Dallas Cowboys: Dan Quinn knows how to utilize his weapons

(Photo by Jayne Kamin-Oncea/Getty Images)
(Photo by Jayne Kamin-Oncea/Getty Images) /

In 2020, the Dallas Cowboys fielded their worse defensive unit in franchise history. The Cowboys hit historical lows in nearly every defensive category and ranked 31st against the run. They were absolutely awful.

To fix their dismal defense, the Cowboys spent the majority of their draft capital on the defense. That was in addition to signing free agents like Keanu Neal, Damontae Kazee, Brent Urban, and Carlos Watkins. But more importantly, the Cowboys hired former Atlanta Falcons head coach Dan Quinn to rebuild the Cowboys defense into his image and liking.

Finally, after years of a mediocre defense, the Cowboys have a defensive coordinator that knows how to utilize the defensive players to the best of their capabilities. Even though its preseason, Quinn’s fingerprints can be seen and felt all over the Cowboys defense.

Dallas Cowboys defensive coordinator Dan Quinn is the type of DC that plays to his players’ strengths, to better the defense.

The Dallas Cowboys have always had some talent on defense. It was never coached the right way and players were put in the wrong positions

As the saying goes, “the proof is in the pudding” when it comes to the improved Dallas defense. Yes, its preseason but to see the way Quinn is using rookie linebacker Micah Parsons in different ways speaks volumes to how Quinn knows how to use certain players based on their skill set.

Parsons was drafted as an off-ball linebacker, but Quinn is moving Parsons all over the field to exploit his unique talents of speed, athleticism, instincts and tackling ability. Against the Houston Texans, for example, Parsons lined up over the center and beat two offensive linemen while hunting down the Texans quarterback like a cheetah on a gazelle in the African desert.

Here’s why this is important: Parsons’ versatility allows Dallas’ defense to wreck havoc on opposing offenses and open up opportunities for edge rushers DeMarcus Lawrence and Randy Gregory.

On one play, Parsons is a pass rusher that takes on two offensive linemen. On the next play, Parsons is playing off-ball linebacker and on the next he’s lining up against a tight end. He won all of those match-ups.

Other examples of Quinn’s presence being felt on Dallas’ defense are the combinations of players Quinn uses on defense. For instance, on one series, safeties Donovan Wilson, Damontae Kazee, and Jayron Kearse were all on the field at the same time against the Texans. That combination can tackle, cover, and make a play on the ball.

When was the last time you saw a Dallas defensive coordinator think outside the box and utilize the players’ talent to help the team instead of pigeon-holing them to fix their system? I’ll wait.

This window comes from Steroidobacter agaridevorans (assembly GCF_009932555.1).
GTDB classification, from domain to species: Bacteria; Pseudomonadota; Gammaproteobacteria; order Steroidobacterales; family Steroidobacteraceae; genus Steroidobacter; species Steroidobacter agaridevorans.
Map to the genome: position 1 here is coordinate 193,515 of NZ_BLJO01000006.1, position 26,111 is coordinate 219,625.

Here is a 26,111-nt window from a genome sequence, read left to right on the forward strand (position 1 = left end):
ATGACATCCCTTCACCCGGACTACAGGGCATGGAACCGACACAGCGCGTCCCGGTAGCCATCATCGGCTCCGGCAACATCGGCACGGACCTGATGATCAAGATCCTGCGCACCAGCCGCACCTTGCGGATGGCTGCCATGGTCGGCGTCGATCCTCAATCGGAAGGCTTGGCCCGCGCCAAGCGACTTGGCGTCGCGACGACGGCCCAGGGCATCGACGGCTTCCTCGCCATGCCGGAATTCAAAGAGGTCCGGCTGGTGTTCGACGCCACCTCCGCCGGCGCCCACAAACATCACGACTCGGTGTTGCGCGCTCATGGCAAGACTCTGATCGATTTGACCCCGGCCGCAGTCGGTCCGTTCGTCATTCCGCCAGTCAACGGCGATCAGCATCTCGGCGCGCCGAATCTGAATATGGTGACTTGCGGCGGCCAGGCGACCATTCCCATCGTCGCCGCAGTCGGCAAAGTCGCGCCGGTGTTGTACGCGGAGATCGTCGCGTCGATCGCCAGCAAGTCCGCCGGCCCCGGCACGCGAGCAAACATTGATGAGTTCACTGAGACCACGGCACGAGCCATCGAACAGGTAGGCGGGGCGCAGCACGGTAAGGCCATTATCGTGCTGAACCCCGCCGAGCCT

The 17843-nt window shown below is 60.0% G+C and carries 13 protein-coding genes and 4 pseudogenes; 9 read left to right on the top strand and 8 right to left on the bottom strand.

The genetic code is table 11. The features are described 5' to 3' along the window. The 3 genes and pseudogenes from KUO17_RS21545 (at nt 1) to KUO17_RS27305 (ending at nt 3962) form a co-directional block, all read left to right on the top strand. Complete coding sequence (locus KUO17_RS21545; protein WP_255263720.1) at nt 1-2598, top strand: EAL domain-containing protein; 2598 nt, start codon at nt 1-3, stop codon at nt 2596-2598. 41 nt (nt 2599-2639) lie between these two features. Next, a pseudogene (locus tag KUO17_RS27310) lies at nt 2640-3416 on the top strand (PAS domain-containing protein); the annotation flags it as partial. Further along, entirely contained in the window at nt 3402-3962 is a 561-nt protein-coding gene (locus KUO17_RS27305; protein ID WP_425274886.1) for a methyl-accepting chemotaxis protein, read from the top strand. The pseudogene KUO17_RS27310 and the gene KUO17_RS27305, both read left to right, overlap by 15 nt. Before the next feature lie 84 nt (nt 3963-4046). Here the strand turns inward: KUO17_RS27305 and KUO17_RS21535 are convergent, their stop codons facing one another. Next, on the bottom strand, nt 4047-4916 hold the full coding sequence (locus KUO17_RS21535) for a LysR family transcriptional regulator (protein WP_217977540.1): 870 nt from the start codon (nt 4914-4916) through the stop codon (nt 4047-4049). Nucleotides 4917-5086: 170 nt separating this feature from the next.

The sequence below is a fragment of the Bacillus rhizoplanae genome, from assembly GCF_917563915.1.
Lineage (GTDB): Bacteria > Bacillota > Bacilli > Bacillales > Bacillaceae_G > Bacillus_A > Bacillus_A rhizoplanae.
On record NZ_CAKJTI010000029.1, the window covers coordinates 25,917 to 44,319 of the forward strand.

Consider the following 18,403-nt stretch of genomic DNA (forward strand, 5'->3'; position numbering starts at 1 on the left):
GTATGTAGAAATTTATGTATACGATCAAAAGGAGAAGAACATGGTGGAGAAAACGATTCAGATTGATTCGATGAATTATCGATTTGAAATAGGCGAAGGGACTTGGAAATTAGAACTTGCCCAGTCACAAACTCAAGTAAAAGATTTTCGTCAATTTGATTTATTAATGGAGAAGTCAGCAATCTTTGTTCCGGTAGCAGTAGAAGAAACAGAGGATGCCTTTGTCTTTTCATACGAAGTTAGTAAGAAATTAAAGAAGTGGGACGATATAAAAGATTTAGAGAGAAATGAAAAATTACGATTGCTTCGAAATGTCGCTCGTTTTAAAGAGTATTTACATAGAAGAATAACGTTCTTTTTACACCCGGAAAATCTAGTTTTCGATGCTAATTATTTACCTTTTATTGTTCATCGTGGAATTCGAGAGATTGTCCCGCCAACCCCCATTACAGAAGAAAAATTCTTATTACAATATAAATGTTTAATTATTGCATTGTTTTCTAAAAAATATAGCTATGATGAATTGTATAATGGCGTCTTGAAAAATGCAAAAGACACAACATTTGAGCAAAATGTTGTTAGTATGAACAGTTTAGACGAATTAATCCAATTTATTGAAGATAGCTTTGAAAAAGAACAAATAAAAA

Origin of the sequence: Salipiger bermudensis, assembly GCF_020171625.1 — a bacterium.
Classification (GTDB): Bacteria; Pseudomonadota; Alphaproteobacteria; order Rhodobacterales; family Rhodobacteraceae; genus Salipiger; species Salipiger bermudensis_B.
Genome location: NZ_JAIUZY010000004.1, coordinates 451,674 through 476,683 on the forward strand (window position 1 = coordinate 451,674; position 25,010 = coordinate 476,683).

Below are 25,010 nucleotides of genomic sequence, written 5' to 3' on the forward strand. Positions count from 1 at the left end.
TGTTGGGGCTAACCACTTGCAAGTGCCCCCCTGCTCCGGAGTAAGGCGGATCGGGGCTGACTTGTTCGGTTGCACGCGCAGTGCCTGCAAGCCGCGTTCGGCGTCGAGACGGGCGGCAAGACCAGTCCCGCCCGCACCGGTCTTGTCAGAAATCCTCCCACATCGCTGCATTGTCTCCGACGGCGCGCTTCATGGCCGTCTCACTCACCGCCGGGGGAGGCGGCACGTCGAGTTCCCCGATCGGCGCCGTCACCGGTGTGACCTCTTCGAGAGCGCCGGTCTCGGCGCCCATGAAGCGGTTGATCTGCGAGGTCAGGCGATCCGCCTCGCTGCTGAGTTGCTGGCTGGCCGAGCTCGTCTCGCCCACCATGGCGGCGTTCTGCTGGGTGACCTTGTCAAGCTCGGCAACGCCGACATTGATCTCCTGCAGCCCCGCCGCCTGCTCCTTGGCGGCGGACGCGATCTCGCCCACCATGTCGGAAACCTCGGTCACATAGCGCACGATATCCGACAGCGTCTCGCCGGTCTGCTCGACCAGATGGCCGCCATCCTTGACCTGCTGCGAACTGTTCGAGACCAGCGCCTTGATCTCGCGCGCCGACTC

Quinn knows the skill set of Kazee and Neal because he coached them with the Falcons, so geven their versatility, why not play Kazee, Neal, and Parsons all at the same time? All of them can tackle and cover any tight end/running back coming out in the flat. Their versatility is a plus on so many levels.

Before tearing his Achilles last season, Kazee had never missed an NFL game, and played one full season each at free safety and strong safety. In Kazee’s four-year career, he has 10 interceptions, 199 combined tackles, 137 solo tackles, and five forced fumbles. That’s awesome.

Not only can Kazee tackle, but he has a nose for the ball, too. 10 interceptions are way more than what any corner has on Dallas’ roster. So imagine the chaos when Kazee, Wilson, Neal, and Parsons are all on field at the same time fulfilling different roles fitted for a scheme that suits their talents.

Let’s not forget how linebackers Leighton Vander Esch and Jaylon Smith will benefit from having the aforementioned players on the field. Yes, LVE will have a bounce back year, barring any unforeseen injury. LVE is a baller when healthy, and Smith plays at his best with a dominant defensive line.

With Parsons being so versatile, it allows Quinn so much flexibility with his linebackers and gives Dallas the depth it needs at the MIKE position, clearly one of the most crucial positions on defense. In other words, Parsons is the game-changing player this defense so desperately needs.

In conclusion, Quinn realized quickly that Dallas has the talent to be a top-15 defense and has several players from the 2018-19 teams that ranked 6th and 11th respectively. Further, Quinn is letting the talent of the players dictate which scheme(s) to use for the betterment of the defense.

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Quinn isn’t playing favorites like the previous regimen allegedly did, meaning pass rusher Gregory will get every opportunity to showcase his talents because Gregory did so much damage with limited opportunities in 2020.

Gregory tallied 3.5 sacks, three forced fumbles, recorded 21 tackles -15 solo-and defended one pass in 10 games.

On all three levels of Dallas’ defense, Quinn has identified what each player can do according to their skill set and is letting them play to their maximum potential. Quinn’s mindset allows for more flexibility if Dallas wants to have a mix of a 3-4 or 4-3 defense.

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The Dallas Cowboys have always had some talent on defense. It was never coached the right way or players were put in the wrong positions to only fail.

But finally, Dallas has Quinn, and he knows how to use talented players for the betterment of the team. And that’s what matters the most! BOOM!

  • Published on 08/26/2021 at 16:01 PM
  • Last updated at 08/26/2021 at 12:39 PM